convenience store

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Cyrrano

Senior Member
Dutch
Hi,

I'm looking for the german translation for 'convenience store'. Is 'Nachbarschaftsladen' a good translation?

Vielen Dank.
 
  • mgerbe

    New Member
    German
    I've never heard the term "Nachbarschaftsladen".
    I googled what a "convenience store" looks like and would translate it as
    "Tankstelle"
     

    berndf

    Moderator
    German (Germany)
    I don't think there is an exact translation for convenience store. I agree with Mgerbe, Nachbarschaftsladen is not a commonly used word. There are expressions for different typers of convenience stores, like a Kiosk, but there is no generic term which has any relevance in day to day language. See the German Wikipedia article: http://de.wikipedia.org/wiki/Convenience_Shop
     

    Jana337

    Senior Member
    čeština
    There might be a cultural difference. As far as I can tell, German towns typically have many supermarkets scattered around various neighborhoods, often within walking distance. Besides, the Ladenschlussgesetz does not leave much scope for the equivalent of convenience store (except for petrol stations if I am not mistaken).
     

    brian

    Senior Member
    AmE (New Orleans)
    convenience shop/store ==> Tante-Emma-Laden, in der Schweiz: Dorfladen, Quartierladen (in der Stadt)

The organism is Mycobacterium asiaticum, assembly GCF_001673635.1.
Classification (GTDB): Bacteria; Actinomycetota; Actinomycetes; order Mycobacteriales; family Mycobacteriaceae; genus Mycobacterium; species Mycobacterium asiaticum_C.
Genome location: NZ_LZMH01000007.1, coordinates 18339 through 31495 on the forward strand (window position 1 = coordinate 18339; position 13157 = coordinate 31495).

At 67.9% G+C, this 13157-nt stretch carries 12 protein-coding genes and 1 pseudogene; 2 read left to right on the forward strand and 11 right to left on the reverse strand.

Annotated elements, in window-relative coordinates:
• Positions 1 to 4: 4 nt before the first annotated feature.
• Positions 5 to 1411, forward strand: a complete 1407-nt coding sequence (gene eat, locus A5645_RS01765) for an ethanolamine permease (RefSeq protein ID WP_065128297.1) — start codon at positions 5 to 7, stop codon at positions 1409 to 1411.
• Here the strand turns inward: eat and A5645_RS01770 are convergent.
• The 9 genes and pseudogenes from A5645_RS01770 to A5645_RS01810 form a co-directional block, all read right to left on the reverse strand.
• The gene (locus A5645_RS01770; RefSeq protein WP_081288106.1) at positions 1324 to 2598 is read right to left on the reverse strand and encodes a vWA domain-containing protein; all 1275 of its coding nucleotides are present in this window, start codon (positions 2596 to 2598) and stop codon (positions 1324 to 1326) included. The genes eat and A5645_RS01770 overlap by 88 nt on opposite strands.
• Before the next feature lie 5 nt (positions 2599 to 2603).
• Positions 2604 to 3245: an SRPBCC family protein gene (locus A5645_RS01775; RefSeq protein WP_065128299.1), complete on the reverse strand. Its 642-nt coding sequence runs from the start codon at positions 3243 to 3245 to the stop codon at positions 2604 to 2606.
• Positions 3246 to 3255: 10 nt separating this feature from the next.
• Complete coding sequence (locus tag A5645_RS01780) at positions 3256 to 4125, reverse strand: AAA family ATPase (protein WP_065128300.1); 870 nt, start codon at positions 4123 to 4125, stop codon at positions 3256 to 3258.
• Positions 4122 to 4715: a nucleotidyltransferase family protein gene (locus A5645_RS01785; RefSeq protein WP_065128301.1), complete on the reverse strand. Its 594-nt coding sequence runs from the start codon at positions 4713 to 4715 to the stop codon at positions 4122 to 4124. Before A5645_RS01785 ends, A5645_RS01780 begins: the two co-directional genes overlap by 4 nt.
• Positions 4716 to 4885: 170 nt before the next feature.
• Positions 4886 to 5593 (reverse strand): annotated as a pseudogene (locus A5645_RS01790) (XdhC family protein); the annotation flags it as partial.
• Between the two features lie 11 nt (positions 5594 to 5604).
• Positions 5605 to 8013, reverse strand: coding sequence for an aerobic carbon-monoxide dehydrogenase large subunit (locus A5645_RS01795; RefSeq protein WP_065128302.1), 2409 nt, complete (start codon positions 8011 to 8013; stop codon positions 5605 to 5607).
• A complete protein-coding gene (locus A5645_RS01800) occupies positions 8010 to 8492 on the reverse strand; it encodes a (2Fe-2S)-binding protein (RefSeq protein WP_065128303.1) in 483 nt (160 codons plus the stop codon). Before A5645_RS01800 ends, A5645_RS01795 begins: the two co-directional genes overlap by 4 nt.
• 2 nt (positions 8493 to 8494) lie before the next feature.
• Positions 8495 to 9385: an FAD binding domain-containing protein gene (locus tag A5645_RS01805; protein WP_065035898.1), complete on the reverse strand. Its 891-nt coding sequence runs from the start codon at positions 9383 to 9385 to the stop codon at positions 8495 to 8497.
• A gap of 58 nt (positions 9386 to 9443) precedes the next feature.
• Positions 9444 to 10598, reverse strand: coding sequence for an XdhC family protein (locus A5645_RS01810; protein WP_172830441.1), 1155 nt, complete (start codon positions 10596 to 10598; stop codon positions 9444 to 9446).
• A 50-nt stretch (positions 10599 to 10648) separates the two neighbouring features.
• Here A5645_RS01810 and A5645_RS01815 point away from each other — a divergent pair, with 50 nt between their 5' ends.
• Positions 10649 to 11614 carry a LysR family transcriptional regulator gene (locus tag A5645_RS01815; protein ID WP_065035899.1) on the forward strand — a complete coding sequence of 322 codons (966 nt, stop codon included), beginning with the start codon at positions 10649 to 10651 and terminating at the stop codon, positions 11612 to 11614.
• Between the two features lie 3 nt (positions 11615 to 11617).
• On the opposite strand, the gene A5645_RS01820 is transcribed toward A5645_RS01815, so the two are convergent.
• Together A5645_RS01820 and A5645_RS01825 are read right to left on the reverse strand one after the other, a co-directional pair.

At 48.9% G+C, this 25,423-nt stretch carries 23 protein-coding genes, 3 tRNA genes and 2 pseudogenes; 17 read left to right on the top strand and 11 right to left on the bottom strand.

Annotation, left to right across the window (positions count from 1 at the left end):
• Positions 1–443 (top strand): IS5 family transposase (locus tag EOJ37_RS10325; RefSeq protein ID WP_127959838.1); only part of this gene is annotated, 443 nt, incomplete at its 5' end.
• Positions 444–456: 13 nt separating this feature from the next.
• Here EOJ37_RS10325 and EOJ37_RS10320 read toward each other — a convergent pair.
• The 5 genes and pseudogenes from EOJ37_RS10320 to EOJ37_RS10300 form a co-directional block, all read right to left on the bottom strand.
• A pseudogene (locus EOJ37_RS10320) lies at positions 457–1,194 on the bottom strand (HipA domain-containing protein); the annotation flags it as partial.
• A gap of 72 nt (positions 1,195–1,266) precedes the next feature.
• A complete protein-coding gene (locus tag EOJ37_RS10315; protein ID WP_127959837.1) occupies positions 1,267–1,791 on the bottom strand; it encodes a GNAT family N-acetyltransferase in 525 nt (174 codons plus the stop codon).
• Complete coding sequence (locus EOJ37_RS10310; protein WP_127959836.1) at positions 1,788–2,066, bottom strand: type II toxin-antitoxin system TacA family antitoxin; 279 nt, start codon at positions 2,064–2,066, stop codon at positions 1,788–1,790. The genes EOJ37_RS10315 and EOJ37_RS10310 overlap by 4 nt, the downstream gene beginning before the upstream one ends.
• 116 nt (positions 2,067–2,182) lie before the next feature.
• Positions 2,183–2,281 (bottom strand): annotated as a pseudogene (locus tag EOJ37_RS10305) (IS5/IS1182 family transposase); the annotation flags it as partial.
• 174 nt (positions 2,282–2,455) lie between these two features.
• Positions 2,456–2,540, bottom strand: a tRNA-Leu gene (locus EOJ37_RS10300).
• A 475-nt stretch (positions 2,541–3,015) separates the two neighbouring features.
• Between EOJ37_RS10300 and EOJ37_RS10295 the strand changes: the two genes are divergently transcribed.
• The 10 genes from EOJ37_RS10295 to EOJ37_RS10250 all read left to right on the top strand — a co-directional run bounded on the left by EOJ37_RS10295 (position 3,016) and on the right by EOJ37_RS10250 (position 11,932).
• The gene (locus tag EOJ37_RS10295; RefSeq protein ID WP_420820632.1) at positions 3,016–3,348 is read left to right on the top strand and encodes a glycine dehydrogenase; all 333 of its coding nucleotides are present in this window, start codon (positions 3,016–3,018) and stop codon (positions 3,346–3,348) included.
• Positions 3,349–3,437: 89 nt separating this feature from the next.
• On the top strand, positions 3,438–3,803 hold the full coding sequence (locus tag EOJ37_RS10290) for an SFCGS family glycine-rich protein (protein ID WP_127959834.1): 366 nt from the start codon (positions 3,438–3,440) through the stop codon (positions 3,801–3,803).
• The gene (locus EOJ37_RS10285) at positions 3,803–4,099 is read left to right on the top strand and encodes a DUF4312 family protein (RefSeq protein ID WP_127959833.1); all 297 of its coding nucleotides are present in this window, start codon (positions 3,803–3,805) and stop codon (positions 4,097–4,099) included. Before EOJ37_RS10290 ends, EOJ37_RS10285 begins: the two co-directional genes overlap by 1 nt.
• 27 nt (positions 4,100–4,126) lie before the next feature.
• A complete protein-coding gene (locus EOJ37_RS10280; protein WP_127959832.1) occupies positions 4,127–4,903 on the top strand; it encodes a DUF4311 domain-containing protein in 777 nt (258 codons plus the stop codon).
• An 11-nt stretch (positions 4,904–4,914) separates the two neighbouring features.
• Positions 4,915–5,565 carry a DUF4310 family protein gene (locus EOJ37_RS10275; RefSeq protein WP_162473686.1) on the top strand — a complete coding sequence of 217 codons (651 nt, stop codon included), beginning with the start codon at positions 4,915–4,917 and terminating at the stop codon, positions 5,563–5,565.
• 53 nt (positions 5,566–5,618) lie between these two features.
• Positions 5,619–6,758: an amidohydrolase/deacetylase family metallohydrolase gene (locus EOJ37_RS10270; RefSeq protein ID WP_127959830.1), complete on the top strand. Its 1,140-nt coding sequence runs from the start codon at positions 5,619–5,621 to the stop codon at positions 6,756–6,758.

I'd say the closest thing to a "convenience store" (as I would describe it) that I've seen in Switzerland is Coop, especially the smaller ones and/or those that are also gas/petrol stations (as Jana mentioned). Is there a general name for this, besides Tankstelle or Coop? :)
     

    berndf

    Moderator
    German (Germany)
    Coop is a brand. As just two brands (Coop and Migros) monopolize (or rather duopolize) much of the retail business in Switzerland, you easily get the impression Coop or Migros were just normal words. Not very consumer-friendly.:(
     

    brian

    Senior Member
    AmE (New Orleans)
    Coop is a brand. As just two brands (Coop and Migros) monopolize (or rather duopolize) much of the retail business in Switzerland, you easily get the impression Coop or Migros were just normal words. Not very consumer-friendly.:(
    Well, yes, but no one ever said a "convenience store" had to be consumer-friendly. I would call both a Shell station (so similar to Coop) and a local mom-and-pop store (so Tante-Emma-Laden) "convenience stores," insofar as they both are small but at the same time carry all the basic essentials that one would need in a store (so a fine gamut of things), despite the fact that perhaps the mom-and-pop store may be friendlier/warmer and the Shell station colder/more commercialized/less consumer-friendly.

    Or did you mean that "Coop" and "Migros" are actually used as "normal words" to refer to a convenience-store type place? Kind of like the old kleenex = tissue paper situation.
     

    berndf

    Moderator
    German (Germany)
    A foreigner you could easily confuse it. I assumed you did when you suggested "Coop" as a translation for "convenience store".

    Sometimes it is really almost like "Kleenex". I have heard people asking "Est-ce qu'il y a une Migros quelque part ici" apparently meaning "Is there a shop somewhere here?".
     
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